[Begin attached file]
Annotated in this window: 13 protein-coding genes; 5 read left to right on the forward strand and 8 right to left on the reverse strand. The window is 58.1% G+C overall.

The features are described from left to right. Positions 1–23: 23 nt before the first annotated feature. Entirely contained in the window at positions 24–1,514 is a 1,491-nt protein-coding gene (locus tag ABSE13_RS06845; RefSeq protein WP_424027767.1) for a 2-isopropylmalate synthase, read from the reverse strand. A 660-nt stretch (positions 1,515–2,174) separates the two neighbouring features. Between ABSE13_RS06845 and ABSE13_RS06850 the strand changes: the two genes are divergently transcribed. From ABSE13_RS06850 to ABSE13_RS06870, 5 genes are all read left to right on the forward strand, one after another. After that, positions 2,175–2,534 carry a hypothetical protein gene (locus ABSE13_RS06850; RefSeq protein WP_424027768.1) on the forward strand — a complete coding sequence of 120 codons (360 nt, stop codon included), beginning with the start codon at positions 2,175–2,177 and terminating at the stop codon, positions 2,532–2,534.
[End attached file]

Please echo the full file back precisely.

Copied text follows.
Annotated in this window: 13 protein-coding genes; 5 read left to right on the forward strand and 8 right to left on the reverse strand. The window is 58.1% G+C overall.

The features are described from left to right. Positions 1–23: 23 nt before the first annotated feature. Entirely contained in the window at positions 24–1,514 is a 1,491-nt protein-coding gene (locus tag ABSE13_RS06845; RefSeq protein WP_424027767.1) for a 2-isopropylmalate synthase, read from the reverse strand. A 660-nt stretch (positions 1,515–2,174) separates the two neighbouring features. Between ABSE13_RS06845 and ABSE13_RS06850 the strand changes: the two genes are divergently transcribed. From ABSE13_RS06850 to ABSE13_RS06870, 5 genes are all read left to right on the forward strand, one after another. After that, positions 2,175–2,534 carry a hypothetical protein gene (locus ABSE13_RS06850; RefSeq protein WP_424027768.1) on the forward strand — a complete coding sequence of 120 codons (360 nt, stop codon included), beginning with the start codon at positions 2,175–2,177 and terminating at the stop codon, positions 2,532–2,534.